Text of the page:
Sunday, January 31, 2010
See How They Love Each Other....
I just returned Mass and assist-teaching religious education... all morning I've been coming up with possibilities for this morning's post on my blog. Now that I am home, however, there is only so much I can write. After writing some letters to my friends, I've decided on the perfect topic.
In the second reading this morning at Mass... St. Paul's famous text on love to the Corinthians was read. Then, the fourth grade class I was assist-teaching today learned about St. Paul's preaching trip, particularly his mission to the Corinthians. St. Paul loved the people he led to Christ as a man loves his own child or brother. His teaching is the exhibition of the beautiful reality of Christians during that time. What was this reality? It was their love.
Many, many people were converted to Christianity by seeing the example of Charity in the Christians. They used to say of the Christians: "See how they love each other..." Truly, our personal holiness, faith, and love draw people to Christ. We must let the fire of fervor be lighted in us, so that our actions will show how truly wonderful God's love is. In today's world, especially, one who is an example of true Christian Charity will draw people to Jesus in waves, wherever he goes.
My last comment seems odd, doesn't it? Today, when there seems to be so little good... how could I think that one could draw people wallowing in a sinful world to Christ simply through his holy example? The world is full of living souls thirsting for Christ's love... the hearts of people today are touched by even small acts of kindness because of how little it is shown... so, truly, this is a prime time for us to BE Christian Charity! We must represent our Church for what it truly is, and show to the world the flame which is in the Catholic Church.
In the Gospel messages this week and last, we hear Christ speaking about how prophets are never accepted in their native lands. Many messages can be taken from this, but I would like to point out that Jesus speaks of the universality of the Church. St. Paul was called the Apostle of the Gentles because his heart was open to those farthest away from the Church. Christian Charity must include people from all ends of the Church... people we know and people we do not know... because only then is it TRUE Charity.
I mentioned that I decided on the topic I would discuss after writing some letters to my friends... why? When I write, my heart is filled with love for the one I am writing to. My words reflect great tenderness and care, my penmanship shows considerate and loving movements of my hands, and the little pictures I draw in each letter are unique and, though simple, deeply reflect some concept of our faith. Why do I describe in such length the beauty of my letters? It is because these letters are both to people I know well and to people I have only just met... I think of all of them with equal tenderness. It is our vocation to let all our movements, and all we touch, to receive the love of Christ as fully as we can offer it.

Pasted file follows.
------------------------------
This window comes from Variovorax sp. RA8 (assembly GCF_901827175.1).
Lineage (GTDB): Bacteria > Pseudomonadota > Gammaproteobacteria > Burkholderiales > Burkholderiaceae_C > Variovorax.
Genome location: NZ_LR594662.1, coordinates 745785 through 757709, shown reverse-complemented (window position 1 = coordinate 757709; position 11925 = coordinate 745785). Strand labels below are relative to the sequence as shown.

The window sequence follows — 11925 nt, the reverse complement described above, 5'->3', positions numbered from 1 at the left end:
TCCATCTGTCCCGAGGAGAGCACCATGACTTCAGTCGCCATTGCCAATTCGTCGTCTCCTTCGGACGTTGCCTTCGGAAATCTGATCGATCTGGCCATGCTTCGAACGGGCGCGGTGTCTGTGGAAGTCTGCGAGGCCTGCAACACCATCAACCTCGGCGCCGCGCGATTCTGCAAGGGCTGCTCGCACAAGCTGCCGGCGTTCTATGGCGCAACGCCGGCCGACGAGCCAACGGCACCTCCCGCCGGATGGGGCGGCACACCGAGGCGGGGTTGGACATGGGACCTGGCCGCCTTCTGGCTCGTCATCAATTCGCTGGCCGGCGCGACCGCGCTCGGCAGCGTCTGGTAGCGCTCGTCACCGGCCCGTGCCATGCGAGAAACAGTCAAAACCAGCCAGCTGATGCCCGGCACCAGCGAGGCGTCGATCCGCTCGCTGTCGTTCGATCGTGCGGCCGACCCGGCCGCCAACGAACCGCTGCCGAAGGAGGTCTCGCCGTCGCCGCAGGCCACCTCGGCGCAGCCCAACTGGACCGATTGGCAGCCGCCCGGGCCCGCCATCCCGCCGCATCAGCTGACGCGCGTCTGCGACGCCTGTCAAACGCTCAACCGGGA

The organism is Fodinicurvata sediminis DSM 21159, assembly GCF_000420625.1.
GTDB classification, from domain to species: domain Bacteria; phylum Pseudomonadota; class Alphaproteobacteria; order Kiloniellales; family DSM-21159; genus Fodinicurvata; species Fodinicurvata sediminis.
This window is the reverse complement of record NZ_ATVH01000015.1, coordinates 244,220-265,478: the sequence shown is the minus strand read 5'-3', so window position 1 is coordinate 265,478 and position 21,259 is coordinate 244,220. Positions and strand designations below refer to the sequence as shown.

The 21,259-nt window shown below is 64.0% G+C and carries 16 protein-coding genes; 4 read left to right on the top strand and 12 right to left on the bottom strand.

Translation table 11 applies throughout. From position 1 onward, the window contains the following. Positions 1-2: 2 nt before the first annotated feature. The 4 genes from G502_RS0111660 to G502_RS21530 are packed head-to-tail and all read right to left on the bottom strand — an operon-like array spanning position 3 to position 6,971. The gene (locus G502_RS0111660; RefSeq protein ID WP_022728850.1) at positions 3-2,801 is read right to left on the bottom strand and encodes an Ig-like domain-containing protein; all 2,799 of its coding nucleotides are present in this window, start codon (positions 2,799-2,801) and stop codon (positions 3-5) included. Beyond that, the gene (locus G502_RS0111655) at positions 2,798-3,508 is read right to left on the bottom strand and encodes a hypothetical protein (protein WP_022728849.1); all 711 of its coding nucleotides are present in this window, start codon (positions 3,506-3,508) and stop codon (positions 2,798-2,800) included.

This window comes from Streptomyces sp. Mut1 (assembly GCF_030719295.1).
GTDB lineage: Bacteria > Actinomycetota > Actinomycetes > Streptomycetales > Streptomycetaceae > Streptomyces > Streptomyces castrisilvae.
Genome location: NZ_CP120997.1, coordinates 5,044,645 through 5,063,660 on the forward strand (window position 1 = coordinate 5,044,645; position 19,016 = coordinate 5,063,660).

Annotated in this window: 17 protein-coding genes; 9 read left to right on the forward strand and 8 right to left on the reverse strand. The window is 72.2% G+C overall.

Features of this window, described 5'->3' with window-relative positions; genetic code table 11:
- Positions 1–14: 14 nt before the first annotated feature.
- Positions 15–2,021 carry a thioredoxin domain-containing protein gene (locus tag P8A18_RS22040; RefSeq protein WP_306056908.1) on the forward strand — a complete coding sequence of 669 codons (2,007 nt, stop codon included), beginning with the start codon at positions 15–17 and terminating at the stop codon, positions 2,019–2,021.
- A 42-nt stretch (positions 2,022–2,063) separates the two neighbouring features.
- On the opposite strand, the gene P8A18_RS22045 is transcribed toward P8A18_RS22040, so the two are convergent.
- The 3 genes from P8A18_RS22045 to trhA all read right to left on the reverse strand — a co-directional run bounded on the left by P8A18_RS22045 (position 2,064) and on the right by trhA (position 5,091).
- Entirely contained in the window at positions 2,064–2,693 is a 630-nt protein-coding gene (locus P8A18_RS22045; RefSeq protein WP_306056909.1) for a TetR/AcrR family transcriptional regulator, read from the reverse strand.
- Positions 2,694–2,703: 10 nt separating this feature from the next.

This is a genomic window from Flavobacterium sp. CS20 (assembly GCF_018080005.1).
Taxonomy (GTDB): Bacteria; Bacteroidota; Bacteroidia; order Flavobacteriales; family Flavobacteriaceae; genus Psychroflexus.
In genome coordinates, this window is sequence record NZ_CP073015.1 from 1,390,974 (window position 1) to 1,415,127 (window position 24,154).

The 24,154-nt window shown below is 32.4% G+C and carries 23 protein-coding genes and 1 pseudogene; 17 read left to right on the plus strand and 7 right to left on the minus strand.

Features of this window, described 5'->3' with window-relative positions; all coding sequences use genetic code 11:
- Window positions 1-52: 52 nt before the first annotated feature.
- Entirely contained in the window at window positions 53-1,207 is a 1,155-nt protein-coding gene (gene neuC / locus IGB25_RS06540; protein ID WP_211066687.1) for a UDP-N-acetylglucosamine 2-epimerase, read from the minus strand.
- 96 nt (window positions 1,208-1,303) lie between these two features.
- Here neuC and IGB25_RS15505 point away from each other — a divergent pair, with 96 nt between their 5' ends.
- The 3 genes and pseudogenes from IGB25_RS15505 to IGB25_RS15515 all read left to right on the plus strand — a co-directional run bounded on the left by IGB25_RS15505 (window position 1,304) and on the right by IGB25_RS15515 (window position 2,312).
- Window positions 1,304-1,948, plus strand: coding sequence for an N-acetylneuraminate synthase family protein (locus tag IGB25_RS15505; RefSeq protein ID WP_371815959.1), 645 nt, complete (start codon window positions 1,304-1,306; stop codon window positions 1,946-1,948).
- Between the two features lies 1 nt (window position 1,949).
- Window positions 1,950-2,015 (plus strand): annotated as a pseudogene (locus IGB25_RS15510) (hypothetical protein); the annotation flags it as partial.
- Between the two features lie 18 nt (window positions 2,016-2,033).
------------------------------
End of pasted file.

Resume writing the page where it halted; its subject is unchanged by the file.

This is the gift of the Mystical Body of Christ. We, the Church, have one heart... and it contains all people. Those near, far, living, dead... those we know, and those we don't... through the heart of the Mystical Body we love them all. It is for this reason that the Christians of the Early Church shone with such light!
It is our vocations as people of the Church of Jesus to draw others to Him. Through love we reflect to the world an unknown beauty, and initiate a strong pull to Christ. Our faith, also, draws others to Him. What greater witness to the truth of Christ can we offer than to show complete faith in Him? All hearts long for truth... but many have not received the gift of faith and cannot see the truth. We cannot spread Christ and His Teachings to the world if we do not believe them. We cannot speak with sincere conviction on something we do not have faith in. We like to forget, sometimes, that hearts can sense a lying tongue... but hearts can also sense deep faith and truth... we must make sure it is the latter that others sense in us.
Many were converted in the early Church by the martyrs. They were brave, they were heroes... but they were heroes of faith. So greatly did they trust God that they willingly, even eagerly, gave their lives for His Truth. If one has fully let Faith into his heart, his witness very powerful to the world today. He is a living light of hope and security, and he reflects the truth of God. People do not know what to believe, they do not have the courage to try to find truth through faith, but they are drawn by this courage in us to Christ.
Finally, if we further our own personal holiness we share Jesus to the whole Church. If we kneel in the quiet of our rooms and pray for our own conversion... if we bring ourselves close to Him and ask Him to come into us... if we build our own faith and love in dedicated silence... our lives will bear great fruit. There is no better ground for humility and genuine goodness than silent prayer, alone with God.
Our lives can BE living flames. Our example gives the light of Christ to all that are near us. The teacher I was assisting this morning said: "The Church has been called a sleeping giant... if all Catholics were to rise up in the fervor which the Church's fruits initiate, the world would convert." If nothing else, Christ would fill us ourselves.